(1) Here is Hampus Eckerman, “A happy Filer on way to see The Martian.”
(2) But did he know that The Martian is a comedy? Nobody else knew it either until the people who run a set of Hollywood awards started playing games —
The Martian is one of my favorite films of 2015. It was intellectually stimulating, inspiring, thrilling, and even funny here and there, but was it a comedy? I don’t think so, but that’s the opinion of Hollywood Foreign Press: the organization behind the Golden Globes award. Apparently, the film is being shuffled over into comedy so it’ll have a chance to snatch a few awards–any awards–from the grasps of lighter fare: something that it won’t be able to do in the drama category, where there’s stiffer competition.
(3) In case anybody is really going to Mars, NASA wants to have spacesuits ready:
NASA is not wasting any time in developing new spacesuits to be used in a variety of locations for the Journey To Mars. Two new suits, PXS and Z2, were introduced in October and they have now reached the stage of working advanced prototypes.
The PXS, or prototype exploration spacesuit, was developed to improve performance on extra-vehicular activities (EVAs), spacewalks, in low-earth orbit or outer space. The suit aims to minimize the amount of equipment necessary for long duration EVAs. The PXS has a versatile approach to fittings. Many features are 3D printed, so the suit can be personalized for any crew member and for different types of EVAs.
(4) Remember Westworld, “Where nothing can possibly go wrong…”? If you’re going to the screening of Westworld at the Ace Hotel in LA on November 15, please note that the correct start time is 1:00 PM, not 2:00 PM as displayed in the original show banner.
(5) Neil deGrasse Tyson will start a 10-city speaking tour in January 2016.
Join Dr. Neil deGrasse Tyson, award winning- astrophysicist, author, and host of FOX’s Cosmos for an evening of engaging conversation on science, exploration and the world as we know it.
(6) Fantasy Faction has an extensive and quite interesting report of the Gollancz Festival for Writers.
On Sunday, 18th of October, prolific SFF publisher Gollancz held the Gollancz Festival for Writers, as a sort of addendum to the already sold-out Gollancz Festival 2015. It had a smaller line-up of authors compared to the main festival itself, and focused solely on writing (obviously). I was gutted that the main festival sold out so it was a pleasant surprise when this was announced, and I snapped up tickets immediately.
The main line-up consisted of Ben Aaronovitch, Joe Abercrombie, Joanne Harris and Joe Hill. Out of these four, I’d only read Abercrombie, and I’ve also seen him at events twice before (including Fantasy-Faction’s own Grim Gathering). Joe is one of my favourite writers and also a joy to see speak, so I was already thrilled to be going, but also seeing three other authors I’ve not seen before was a massive bonus.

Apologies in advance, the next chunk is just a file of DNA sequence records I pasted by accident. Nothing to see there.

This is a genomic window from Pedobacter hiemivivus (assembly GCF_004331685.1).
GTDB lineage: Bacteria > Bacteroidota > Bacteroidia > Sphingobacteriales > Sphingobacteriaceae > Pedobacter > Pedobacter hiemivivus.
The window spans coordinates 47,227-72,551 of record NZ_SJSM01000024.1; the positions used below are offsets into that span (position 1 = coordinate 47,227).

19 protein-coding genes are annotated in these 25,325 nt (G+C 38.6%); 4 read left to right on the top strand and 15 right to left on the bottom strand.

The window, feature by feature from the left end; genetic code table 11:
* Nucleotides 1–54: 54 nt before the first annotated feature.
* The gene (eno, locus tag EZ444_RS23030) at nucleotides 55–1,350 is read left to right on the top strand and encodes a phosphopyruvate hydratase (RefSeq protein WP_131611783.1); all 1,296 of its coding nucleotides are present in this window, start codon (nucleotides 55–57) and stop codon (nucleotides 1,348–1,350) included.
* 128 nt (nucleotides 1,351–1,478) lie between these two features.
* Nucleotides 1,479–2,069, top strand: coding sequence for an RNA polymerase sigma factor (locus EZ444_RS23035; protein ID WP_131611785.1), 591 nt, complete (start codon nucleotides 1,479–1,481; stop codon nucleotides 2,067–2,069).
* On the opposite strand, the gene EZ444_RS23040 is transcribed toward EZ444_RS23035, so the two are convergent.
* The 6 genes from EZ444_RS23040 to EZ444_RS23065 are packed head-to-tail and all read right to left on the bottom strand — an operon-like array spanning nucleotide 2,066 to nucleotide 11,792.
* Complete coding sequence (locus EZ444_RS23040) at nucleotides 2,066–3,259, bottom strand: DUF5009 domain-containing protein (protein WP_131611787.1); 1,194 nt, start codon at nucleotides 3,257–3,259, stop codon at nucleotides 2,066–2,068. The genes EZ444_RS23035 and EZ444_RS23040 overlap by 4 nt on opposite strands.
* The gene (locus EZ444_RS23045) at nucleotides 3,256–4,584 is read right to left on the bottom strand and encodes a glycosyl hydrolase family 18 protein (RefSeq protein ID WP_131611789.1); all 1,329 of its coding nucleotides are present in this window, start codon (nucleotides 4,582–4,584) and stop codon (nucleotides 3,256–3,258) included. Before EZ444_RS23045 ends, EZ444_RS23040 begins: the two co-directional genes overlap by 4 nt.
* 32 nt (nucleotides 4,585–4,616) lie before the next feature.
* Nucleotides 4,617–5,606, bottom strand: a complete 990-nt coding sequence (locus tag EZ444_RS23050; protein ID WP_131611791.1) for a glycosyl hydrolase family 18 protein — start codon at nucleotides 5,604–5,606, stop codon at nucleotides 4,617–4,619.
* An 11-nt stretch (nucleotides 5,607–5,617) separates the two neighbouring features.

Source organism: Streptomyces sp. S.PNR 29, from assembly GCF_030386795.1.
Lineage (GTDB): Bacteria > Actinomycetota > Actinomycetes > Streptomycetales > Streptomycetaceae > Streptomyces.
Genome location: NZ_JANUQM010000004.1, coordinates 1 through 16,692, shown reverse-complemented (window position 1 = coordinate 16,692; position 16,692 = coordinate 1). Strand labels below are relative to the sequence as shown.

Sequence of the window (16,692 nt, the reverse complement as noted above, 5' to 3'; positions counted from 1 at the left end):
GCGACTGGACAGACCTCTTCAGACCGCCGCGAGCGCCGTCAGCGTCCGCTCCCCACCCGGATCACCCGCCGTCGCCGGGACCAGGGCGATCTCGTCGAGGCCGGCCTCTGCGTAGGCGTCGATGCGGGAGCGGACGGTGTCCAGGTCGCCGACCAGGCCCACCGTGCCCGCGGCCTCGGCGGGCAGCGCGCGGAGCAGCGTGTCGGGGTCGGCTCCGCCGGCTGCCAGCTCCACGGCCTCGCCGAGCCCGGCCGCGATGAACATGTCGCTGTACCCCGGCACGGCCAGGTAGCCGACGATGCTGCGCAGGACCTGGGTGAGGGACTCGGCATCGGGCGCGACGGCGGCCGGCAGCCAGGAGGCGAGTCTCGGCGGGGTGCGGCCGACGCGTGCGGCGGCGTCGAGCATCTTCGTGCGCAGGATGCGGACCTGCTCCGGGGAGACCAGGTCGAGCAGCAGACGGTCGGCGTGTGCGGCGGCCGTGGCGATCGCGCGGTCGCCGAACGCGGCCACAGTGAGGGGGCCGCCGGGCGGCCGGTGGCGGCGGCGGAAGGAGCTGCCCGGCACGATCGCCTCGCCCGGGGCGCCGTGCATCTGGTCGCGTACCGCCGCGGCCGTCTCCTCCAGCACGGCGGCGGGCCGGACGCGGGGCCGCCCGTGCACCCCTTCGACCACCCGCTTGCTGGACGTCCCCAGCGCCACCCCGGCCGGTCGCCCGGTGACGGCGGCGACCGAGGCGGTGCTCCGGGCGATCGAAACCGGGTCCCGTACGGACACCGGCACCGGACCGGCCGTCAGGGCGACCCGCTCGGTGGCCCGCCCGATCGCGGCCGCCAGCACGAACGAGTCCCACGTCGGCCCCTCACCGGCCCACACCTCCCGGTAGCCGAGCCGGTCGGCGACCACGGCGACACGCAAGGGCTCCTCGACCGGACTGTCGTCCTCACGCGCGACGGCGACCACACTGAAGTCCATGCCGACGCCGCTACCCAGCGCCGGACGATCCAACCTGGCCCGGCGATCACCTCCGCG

(7) David K. M. Klaus sent a link to Daniel Castro’s op-ed at Computerworld, “’Ban the killer robots’ movement could backfire”.
Efforts to establish a global ban on offensive autonomous weapons — a.k.a. “killer robots” — have intensified in recent weeks. This uptick in lobbying comes on the heels of an open letter calling for such a ban from a group of artificial intelligence and robotics researchers, including well-known luminaries such as Stephen Hawking, Elon Musk and Noam Chomsky.
Unfortunately, these efforts have stigmatized much-needed research on autonomous robots that will be central to increasing economic productivity and quality of life over the next half century — but only if the technology is able to be developed. Rather than allowing those predicting a techno-dystopia to dominate the debate, policymakers should vocally champion the benefits of autonomous robots — including in the military — and embrace policies designed to accelerate their development and deployment.
“Ban the Killer Robots!” sounds like a demonstration-slogan shout in a scene on Futurama or something from an Ed Wood movie, but this article is about a real organization with real concerns.
From tele-operated drones to rudimentary A.I. in battlefield machines, they’re worried about the further mechanization of war against enemies of a lower technological level which would still be using human soldiers.
Nobody uses the word “cylon” but it sure as hell was the first thing that came to my mind.
And — I am not making this up — according to Twitter, one of the followers of “Campaign to Stop Killer Robots” tweets is Edward James Olmos.